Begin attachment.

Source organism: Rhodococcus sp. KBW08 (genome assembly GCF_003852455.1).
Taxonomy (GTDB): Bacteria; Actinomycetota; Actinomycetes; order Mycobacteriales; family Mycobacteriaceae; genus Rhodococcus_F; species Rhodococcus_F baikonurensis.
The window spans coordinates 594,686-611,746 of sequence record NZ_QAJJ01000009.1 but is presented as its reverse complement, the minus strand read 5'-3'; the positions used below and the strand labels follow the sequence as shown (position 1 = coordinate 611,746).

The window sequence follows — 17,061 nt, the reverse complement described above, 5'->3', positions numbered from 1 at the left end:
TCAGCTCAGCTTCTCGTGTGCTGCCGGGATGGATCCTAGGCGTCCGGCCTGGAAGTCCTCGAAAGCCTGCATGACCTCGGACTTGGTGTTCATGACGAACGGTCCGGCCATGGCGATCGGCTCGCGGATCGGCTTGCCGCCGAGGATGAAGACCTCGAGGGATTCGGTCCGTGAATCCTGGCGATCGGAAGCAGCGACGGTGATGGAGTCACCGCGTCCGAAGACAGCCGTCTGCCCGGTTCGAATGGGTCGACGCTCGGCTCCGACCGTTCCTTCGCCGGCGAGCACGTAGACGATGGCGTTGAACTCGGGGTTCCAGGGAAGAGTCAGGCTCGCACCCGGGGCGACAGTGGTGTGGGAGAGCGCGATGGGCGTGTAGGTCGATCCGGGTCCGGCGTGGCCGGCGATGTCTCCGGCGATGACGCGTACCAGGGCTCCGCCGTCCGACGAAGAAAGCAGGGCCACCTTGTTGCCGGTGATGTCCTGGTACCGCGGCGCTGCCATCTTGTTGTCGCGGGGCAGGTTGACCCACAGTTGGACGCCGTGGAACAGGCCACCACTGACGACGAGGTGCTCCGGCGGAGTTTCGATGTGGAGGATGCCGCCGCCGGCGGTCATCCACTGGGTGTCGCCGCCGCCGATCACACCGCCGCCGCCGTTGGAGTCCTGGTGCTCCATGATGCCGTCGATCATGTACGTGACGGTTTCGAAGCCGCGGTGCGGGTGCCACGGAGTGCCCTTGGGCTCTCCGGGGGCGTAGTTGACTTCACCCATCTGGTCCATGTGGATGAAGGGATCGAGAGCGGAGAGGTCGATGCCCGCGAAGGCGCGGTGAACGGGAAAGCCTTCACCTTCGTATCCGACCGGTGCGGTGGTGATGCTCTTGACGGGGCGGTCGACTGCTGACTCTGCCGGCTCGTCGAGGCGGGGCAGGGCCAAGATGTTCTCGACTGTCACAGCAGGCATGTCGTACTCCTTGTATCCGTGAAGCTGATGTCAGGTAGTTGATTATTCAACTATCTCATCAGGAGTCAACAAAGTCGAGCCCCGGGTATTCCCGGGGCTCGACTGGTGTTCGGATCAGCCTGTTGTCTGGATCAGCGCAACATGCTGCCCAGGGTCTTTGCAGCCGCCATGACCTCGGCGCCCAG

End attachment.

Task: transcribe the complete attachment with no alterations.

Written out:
Source organism: Rhodococcus sp. KBW08 (genome assembly GCF_003852455.1).
Taxonomy (GTDB): Bacteria; Actinomycetota; Actinomycetes; order Mycobacteriales; family Mycobacteriaceae; genus Rhodococcus_F; species Rhodococcus_F baikonurensis.
The window spans coordinates 594,686-611,746 of sequence record NZ_QAJJ01000009.1 but is presented as its reverse complement, the minus strand read 5'-3'; the positions used below and the strand labels follow the sequence as shown (position 1 = coordinate 611,746).

The window sequence follows — 17,061 nt, the reverse complement described above, 5'->3', positions numbered from 1 at the left end:
TCAGCTCAGCTTCTCGTGTGCTGCCGGGATGGATCCTAGGCGTCCGGCCTGGAAGTCCTCGAAAGCCTGCATGACCTCGGACTTGGTGTTCATGACGAACGGTCCGGCCATGGCGATCGGCTCGCGGATCGGCTTGCCGCCGAGGATGAAGACCTCGAGGGATTCGGTCCGTGAATCCTGGCGATCGGAAGCAGCGACGGTGATGGAGTCACCGCGTCCGAAGACAGCCGTCTGCCCGGTTCGAATGGGTCGACGCTCGGCTCCGACCGTTCCTTCGCCGGCGAGCACGTAGACGATGGCGTTGAACTCGGGGTTCCAGGGAAGAGTCAGGCTCGCACCCGGGGCGACAGTGGTGTGGGAGAGCGCGATGGGCGTGTAGGTCGATCCGGGTCCGGCGTGGCCGGCGATGTCTCCGGCGATGACGCGTACCAGGGCTCCGCCGTCCGACGAAGAAAGCAGGGCCACCTTGTTGCCGGTGATGTCCTGGTACCGCGGCGCTGCCATCTTGTTGTCGCGGGGCAGGTTGACCCACAGTTGGACGCCGTGGAACAGGCCACCACTGACGACGAGGTGCTCCGGCGGAGTTTCGATGTGGAGGATGCCGCCGCCGGCGGTCATCCACTGGGTGTCGCCGCCGCCGATCACACCGCCGCCGCCGTTGGAGTCCTGGTGCTCCATGATGCCGTCGATCATGTACGTGACGGTTTCGAAGCCGCGGTGCGGGTGCCACGGAGTGCCCTTGGGCTCTCCGGGGGCGTAGTTGACTTCACCCATCTGGTCCATGTGGATGAAGGGATCGAGAGCGGAGAGGTCGATGCCCGCGAAGGCGCGGTGAACGGGAAAGCCTTCACCTTCGTATCCGACCGGTGCGGTGGTGATGCTCTTGACGGGGCGGTCGACTGCTGACTCTGCCGGCTCGTCGAGGCGGGGCAGGGCCAAGATGTTCTCGACTGTCACAGCAGGCATGTCGTACTCCTTGTATCCGTGAAGCTGATGTCAGGTAGTTGATTATTCAACTATCTCATCAGGAGTCAACAAAGTCGAGCCCCGGGTATTCCCGGGGCTCGACTGGTGTTCGGATCAGCCTGTTGTCTGGATCAGCGCAACATGCTGCCCAGGGTCTTTGCAGCCGCCATGACCTCGGCGCCCAG